“I’m very much concerned with issues of black masculinity”
That the police in Ferguson, Missouri and New York City can be found to have no case to answer for the murder of those they are entrusted to serve and protect makes sense in 21st Century America led as it is by a president who condones torture by looking the other way. The first black POTUS ignoring the sins of his white predecessor translates to the street as impunity for the white cop to kill the black man thereon.
It is a dichotomy that plays through the work of African American artist Fahamu Pecou. Painter and academic, he is working on his PhD at Emory University, Pecou’s paintings are unashamedly political, a counterpoint to the mass media spectacle of being a black man in America. As he told ARC Magazine’s Nicole Smythe Johnson, “The whole idea of rappers for example, we see these images of them plastered everywhere, we see these videos and people don’t know that that’s not how they really live.”
Borrowing heavily from Hip Hop Culture’s graffiti style artwork Pecou often presents a biting satirical social comment on being male and black in America today and how it came to be. In his review of Pecou’s 2013 exhibition How To Eat Your Watermelon, Glasstire’s Darryl Ratcliff wrote “The past hangs heavy over Pecou’s work. No matter what clothes the figure wears or how aspirational the context, Pecou can’t resist including imagery that grounds the figure back into African American history and black urban culture.”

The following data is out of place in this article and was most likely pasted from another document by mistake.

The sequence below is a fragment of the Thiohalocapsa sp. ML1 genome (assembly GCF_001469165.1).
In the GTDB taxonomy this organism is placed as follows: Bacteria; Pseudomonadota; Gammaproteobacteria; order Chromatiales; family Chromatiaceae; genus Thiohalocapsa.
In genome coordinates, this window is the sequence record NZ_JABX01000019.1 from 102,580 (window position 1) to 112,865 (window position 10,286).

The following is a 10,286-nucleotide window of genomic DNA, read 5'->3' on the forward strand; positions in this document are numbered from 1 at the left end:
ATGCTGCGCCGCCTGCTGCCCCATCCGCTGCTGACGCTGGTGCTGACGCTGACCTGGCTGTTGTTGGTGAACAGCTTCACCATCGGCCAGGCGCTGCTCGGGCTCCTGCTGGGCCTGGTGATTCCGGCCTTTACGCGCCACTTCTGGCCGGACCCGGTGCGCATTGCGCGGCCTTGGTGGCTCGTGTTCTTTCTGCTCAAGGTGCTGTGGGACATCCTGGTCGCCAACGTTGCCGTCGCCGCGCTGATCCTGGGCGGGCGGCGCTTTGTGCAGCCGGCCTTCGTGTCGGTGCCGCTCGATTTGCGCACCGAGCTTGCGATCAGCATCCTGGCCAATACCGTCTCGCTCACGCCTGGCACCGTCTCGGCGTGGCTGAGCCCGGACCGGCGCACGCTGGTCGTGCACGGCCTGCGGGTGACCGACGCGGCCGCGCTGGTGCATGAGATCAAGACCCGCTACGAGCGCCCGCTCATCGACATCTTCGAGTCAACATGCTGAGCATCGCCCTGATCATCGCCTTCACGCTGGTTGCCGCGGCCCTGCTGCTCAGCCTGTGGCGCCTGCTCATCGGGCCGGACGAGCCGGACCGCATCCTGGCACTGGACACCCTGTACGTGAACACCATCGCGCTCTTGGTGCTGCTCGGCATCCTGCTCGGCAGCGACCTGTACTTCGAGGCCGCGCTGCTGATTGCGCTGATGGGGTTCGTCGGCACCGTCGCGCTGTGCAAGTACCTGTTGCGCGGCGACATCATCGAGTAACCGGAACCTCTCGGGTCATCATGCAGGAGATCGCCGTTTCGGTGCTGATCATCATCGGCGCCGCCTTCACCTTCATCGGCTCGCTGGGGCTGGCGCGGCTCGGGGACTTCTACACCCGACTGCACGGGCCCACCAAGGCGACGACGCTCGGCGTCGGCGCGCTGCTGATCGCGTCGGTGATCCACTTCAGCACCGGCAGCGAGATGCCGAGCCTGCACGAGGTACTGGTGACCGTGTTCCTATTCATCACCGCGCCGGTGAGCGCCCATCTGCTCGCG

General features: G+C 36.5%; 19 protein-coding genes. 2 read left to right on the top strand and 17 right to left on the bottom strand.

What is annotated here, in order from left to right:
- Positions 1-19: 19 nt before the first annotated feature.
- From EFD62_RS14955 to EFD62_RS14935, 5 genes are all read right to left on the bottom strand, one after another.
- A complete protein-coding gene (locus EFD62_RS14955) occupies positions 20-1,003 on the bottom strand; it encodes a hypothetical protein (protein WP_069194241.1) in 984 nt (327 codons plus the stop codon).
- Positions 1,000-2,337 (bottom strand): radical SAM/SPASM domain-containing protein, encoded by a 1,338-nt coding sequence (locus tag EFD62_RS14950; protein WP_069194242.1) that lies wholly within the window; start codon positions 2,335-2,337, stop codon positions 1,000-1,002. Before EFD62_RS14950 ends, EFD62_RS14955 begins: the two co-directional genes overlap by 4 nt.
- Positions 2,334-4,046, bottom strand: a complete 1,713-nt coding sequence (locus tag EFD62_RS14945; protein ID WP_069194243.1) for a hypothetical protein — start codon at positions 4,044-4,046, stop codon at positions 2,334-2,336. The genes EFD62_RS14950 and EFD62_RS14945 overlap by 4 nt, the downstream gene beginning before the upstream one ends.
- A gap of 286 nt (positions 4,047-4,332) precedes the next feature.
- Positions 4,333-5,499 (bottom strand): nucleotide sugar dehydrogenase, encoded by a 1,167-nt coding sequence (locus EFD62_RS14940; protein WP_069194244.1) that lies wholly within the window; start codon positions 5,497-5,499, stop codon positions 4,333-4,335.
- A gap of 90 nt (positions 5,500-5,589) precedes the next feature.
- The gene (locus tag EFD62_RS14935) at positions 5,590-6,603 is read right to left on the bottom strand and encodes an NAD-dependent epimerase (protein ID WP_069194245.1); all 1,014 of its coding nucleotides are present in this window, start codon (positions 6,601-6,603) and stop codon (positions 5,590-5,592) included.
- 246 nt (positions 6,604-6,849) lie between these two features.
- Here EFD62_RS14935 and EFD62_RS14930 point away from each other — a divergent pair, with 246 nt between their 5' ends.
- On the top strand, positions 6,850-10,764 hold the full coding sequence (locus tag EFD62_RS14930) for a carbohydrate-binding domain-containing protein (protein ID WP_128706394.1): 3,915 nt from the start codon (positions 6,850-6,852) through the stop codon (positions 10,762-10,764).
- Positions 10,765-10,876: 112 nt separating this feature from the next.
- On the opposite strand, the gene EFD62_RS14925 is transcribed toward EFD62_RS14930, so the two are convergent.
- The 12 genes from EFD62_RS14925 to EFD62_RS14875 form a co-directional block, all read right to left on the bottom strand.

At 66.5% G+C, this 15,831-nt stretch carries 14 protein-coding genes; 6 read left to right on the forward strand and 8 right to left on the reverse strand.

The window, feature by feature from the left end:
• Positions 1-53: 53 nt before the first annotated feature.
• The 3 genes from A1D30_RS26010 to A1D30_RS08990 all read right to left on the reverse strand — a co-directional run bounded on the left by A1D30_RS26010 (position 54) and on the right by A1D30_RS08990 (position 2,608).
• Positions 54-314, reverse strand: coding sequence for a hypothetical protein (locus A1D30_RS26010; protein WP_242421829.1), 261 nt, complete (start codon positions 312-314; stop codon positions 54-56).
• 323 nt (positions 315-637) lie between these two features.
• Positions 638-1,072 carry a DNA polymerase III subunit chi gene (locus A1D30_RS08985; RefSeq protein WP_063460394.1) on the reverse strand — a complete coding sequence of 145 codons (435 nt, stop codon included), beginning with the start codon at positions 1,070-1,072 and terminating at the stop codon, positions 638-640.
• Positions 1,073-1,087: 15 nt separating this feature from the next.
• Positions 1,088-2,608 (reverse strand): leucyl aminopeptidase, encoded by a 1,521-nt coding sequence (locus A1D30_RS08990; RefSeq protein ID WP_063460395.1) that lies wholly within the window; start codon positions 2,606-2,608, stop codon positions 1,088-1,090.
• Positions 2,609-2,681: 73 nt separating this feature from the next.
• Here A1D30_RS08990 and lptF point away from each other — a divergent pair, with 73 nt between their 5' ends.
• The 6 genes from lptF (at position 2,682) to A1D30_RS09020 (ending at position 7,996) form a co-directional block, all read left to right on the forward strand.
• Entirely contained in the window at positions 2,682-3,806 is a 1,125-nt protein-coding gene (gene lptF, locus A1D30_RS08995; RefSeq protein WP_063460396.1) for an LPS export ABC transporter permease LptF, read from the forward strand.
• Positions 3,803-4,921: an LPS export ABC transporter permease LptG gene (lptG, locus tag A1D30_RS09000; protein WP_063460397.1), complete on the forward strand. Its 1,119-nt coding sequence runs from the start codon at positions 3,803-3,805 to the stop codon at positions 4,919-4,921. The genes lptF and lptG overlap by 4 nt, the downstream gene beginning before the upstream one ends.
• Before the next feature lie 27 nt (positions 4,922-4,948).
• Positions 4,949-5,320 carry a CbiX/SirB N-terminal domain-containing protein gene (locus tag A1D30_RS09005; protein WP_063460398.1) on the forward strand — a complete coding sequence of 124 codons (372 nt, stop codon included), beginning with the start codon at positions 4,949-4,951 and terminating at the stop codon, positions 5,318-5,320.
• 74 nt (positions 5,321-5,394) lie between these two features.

Pecou’s latest exhibition GRAV·I·TY is a series of allegorical paintings that addresses “saggin,” the style which sees young black men wearing pants well below their waist, a metaphorically and physically restrictive practice. As the publicity for the show says “As a society, we often give up on black boys before we've ever give them a chance. We meet them with fear and loathing. We limit their potential with tragic statistics about their potential and stories of their impending death.”
This ongoing call for action implicit in Pecou’s work underscores the irony of the defeat of aspirational hope and change by business as usual in less than a decade.